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Consuming just one energy drink could increase your risk of heart attack and stroke in 90 minutes, a new study finds.
Researchers from the University of Texas at Houston says the drinks narrow blood vessels, which restricts blood flow to vital organs.
Past studies have linked energy drinks - such as Red Bull, Monster and 5-Hour Energy - to stomach, nerve and heart problems.
But the team says its findings are among the first to shed light on the possible mechanism linking the high consumption of energy drinks to an increased risk metabolic syndrome.
For the study, the team looked at 44 students from the McGovern Medical School at UTHealth.
The participants were all in their 20s, non-smoking and classified as 'healthy', the MailOnline reported.
Researchers wanted to test the function of the endothelium, a layer of cells that line the surface of blood vessels.
According to Cedars-Sinai Medical Center in Los Angeles, endothelial dysfunction has been shown to be an indicator of heart attacks because the arteries are unable to dilate fully.
The team tested the participants' endothelial function before each of the students drank a 24-ounce energy drink and then 90 minutes later.
During the second test, the researchers looked at the students' artery flow-mediated dilation, an ultrasound that measures overall blood vessel health.
In just 90 minutes, the internal diameter of blood vessels, on average, had been cut by nearly half.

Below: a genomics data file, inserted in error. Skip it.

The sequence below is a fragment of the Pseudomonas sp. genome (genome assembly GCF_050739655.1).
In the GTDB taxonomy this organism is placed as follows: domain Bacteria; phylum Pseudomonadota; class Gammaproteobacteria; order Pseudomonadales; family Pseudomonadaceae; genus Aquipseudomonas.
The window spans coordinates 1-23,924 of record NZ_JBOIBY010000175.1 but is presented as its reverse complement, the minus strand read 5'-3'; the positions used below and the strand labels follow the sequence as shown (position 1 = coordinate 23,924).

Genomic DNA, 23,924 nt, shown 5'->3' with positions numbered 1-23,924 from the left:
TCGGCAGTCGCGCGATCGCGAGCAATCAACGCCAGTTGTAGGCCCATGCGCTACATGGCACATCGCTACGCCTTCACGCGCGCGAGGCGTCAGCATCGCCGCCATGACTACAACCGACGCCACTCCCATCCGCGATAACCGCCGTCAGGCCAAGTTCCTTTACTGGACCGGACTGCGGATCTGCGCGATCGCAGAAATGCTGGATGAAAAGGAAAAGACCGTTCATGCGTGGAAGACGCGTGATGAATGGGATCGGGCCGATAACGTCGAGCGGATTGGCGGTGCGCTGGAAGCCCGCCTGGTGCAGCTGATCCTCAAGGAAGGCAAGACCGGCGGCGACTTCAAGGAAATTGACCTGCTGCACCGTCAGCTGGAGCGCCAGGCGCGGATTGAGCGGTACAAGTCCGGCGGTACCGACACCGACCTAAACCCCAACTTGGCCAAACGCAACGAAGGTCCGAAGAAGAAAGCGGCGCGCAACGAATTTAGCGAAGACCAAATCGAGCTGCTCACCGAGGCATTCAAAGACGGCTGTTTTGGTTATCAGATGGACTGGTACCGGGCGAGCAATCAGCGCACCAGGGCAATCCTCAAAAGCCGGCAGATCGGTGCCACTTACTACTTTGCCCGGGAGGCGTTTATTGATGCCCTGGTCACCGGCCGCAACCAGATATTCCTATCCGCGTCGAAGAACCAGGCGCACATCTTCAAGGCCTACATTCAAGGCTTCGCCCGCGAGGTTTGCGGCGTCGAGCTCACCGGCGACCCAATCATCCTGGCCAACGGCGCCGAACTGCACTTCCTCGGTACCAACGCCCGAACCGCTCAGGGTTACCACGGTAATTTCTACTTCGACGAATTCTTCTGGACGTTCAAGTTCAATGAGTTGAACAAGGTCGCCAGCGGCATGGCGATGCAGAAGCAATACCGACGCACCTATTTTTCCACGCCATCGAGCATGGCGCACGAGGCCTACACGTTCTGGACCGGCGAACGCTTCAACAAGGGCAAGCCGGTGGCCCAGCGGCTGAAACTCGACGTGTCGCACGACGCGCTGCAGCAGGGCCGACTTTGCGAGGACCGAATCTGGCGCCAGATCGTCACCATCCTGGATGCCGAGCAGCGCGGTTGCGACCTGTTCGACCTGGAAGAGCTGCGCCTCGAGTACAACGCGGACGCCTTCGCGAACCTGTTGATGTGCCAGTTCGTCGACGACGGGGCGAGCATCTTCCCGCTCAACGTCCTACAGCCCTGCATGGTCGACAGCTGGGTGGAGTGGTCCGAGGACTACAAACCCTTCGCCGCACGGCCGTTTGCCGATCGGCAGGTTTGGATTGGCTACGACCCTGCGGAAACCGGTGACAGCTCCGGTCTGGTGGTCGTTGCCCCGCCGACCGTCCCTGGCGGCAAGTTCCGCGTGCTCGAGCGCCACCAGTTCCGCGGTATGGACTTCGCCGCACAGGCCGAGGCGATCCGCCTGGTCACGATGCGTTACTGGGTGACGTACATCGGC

The team suggests that the negative effect on blood vessels could be related to the effects of ingredients in the energy drinks - including caffeine, taurine, sugar and other herbals - on the endothelium.
Most energy drinks contain high levels of sugar. For example, one 12-ounce can of Red Bull contains 37 grams of sugar - the equivalent of more than nine teaspoons.
Research has shown that high blood sugar levels can make bloods vessels contract more than normal, reducing the amount of blood that reaches vital organs.
These drinks also have 80 milligrams of caffeine per 250 milliliters - about the same as 2.5 cans of Coca-Cola.
Caffeine can also cause blood vessels to contract and releases adrenaline, a hormone that can temporarily increase blood pressure.
According to the National Center for Complementary and Integrative Health, almost one-third of American teens between 12 and 17 years old consume energy drinks regularly.
"As energy drinks are becoming more and more popular, it is important to study the effects of these drinks on those who frequently drink them and better determine what, if any, is a safe consumption pattern," said Dr John Higgins, a professor of medicine at the McGovern School.
In the last few years, scientists have been shedding light on several ill effects that energy drinks can cause.
An April 2017 study from the David Grant USAF Medical Center in California found that one 32-ounce energy drink can cause dangerous arrhythmia, a condition in which the heart beats with an irregular or abnormal rhythm.
And a February 2018 study from the University of Waterloo in Ontario, Canada, found that half of Canadian teenagers who consumed energy drinks reported experiencing health problems, including rapid heartbeat, nausea, and in rare cases, seizures.
The new findings will be presented at the American Heart Association's Scientific Sessions 2018 in Chicago, which takes place from November 10 to November 12.